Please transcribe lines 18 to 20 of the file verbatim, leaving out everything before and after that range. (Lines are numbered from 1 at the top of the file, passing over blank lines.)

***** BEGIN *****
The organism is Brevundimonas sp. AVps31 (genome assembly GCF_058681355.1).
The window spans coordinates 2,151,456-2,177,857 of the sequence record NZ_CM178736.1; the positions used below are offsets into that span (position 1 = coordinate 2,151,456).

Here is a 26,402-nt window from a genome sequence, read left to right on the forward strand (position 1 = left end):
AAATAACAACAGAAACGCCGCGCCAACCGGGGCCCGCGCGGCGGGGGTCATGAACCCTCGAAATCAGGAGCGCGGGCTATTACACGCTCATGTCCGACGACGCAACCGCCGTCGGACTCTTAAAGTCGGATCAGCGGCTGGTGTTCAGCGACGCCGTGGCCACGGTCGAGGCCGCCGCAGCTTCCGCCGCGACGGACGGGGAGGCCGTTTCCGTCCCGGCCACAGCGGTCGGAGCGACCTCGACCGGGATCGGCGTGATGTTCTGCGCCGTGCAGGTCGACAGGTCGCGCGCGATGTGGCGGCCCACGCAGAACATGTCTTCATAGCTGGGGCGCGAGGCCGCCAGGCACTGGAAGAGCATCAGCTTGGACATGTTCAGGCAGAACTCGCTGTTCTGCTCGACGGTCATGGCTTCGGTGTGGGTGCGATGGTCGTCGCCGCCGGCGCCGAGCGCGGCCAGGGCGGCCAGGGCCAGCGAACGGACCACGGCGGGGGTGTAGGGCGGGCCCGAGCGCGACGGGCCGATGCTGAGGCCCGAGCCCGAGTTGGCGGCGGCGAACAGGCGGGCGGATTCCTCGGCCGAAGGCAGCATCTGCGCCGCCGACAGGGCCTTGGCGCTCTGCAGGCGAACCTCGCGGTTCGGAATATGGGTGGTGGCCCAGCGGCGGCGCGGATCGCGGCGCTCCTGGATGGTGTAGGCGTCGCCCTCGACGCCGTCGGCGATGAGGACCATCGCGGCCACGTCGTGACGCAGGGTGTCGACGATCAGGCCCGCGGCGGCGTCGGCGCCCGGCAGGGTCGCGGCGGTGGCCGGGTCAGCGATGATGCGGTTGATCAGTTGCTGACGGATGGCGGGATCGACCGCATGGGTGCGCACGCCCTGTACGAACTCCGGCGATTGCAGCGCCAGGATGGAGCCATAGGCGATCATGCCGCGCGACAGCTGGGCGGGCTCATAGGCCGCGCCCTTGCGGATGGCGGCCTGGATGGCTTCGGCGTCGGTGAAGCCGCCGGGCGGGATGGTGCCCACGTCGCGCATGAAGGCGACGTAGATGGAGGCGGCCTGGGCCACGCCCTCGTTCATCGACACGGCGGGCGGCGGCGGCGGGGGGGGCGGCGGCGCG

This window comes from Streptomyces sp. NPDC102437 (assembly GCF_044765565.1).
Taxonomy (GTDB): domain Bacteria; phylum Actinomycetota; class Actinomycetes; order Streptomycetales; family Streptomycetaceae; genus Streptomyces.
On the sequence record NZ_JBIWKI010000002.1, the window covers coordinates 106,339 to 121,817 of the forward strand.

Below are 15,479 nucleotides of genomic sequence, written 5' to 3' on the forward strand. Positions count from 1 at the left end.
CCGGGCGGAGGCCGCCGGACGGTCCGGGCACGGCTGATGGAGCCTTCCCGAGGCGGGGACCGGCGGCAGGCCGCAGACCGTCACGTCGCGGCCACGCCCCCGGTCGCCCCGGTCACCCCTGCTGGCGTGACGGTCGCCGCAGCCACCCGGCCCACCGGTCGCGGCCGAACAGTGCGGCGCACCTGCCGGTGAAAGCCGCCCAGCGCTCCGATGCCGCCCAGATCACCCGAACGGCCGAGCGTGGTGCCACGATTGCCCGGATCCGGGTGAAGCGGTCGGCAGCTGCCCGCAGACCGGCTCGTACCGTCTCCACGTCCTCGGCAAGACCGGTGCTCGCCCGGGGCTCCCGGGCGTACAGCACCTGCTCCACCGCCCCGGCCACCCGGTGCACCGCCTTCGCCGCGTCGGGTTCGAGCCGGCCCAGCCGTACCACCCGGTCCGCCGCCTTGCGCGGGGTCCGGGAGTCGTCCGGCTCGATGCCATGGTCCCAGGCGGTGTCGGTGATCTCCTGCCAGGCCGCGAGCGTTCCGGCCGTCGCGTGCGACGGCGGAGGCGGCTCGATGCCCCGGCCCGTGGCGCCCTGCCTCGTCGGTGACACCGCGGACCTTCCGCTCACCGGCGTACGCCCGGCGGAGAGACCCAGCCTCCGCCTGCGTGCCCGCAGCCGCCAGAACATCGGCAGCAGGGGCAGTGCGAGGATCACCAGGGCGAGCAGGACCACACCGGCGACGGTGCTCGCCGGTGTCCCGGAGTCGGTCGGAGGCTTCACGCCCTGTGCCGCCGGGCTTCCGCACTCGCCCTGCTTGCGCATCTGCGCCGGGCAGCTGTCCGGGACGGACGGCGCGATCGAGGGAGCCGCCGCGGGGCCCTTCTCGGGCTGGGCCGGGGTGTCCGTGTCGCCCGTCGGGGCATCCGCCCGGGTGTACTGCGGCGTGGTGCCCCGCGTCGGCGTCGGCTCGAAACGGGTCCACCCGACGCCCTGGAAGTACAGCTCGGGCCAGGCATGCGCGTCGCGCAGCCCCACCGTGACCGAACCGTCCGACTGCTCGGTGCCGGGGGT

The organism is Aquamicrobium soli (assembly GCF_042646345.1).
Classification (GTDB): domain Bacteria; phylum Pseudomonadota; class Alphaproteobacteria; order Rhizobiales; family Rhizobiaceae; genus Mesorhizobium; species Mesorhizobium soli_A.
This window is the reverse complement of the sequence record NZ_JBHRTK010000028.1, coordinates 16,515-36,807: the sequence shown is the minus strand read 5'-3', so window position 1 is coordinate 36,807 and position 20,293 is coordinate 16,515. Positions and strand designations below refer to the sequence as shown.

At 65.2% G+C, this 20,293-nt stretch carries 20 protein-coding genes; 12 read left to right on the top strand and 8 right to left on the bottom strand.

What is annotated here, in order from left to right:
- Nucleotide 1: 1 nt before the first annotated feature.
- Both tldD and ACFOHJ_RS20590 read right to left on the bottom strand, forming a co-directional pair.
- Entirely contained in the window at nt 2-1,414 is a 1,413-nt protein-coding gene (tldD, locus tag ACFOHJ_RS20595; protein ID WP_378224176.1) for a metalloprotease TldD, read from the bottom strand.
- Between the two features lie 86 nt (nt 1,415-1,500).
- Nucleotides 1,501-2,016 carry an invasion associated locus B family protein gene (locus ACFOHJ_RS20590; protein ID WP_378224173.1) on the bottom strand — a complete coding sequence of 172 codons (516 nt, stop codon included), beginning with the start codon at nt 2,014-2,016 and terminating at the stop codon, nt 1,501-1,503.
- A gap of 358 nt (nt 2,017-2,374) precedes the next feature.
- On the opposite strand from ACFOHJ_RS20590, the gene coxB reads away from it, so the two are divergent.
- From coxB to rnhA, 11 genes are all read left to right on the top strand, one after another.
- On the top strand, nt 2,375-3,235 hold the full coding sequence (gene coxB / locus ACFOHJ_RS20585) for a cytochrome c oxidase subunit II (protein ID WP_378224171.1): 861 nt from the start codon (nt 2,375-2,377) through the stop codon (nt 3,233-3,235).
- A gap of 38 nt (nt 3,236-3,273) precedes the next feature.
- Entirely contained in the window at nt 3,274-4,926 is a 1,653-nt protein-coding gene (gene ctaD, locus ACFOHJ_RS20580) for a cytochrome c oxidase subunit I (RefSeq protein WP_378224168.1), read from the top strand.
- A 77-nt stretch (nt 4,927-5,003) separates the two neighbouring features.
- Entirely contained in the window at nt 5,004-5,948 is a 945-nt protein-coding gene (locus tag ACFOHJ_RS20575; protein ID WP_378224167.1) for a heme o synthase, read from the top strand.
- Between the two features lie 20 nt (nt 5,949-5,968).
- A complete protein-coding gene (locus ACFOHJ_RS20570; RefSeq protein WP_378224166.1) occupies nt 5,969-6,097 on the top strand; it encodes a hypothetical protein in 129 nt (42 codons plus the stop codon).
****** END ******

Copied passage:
- Between the two features lie 86 nt (nt 1,415-1,500).
- Nucleotides 1,501-2,016 carry an invasion associated locus B family protein gene (locus ACFOHJ_RS20590; protein ID WP_378224173.1) on the bottom strand — a complete coding sequence of 172 codons (516 nt, stop codon included), beginning with the start codon at nt 2,014-2,016 and terminating at the stop codon, nt 1,501-1,503.
- A gap of 358 nt (nt 2,017-2,374) precedes the next feature.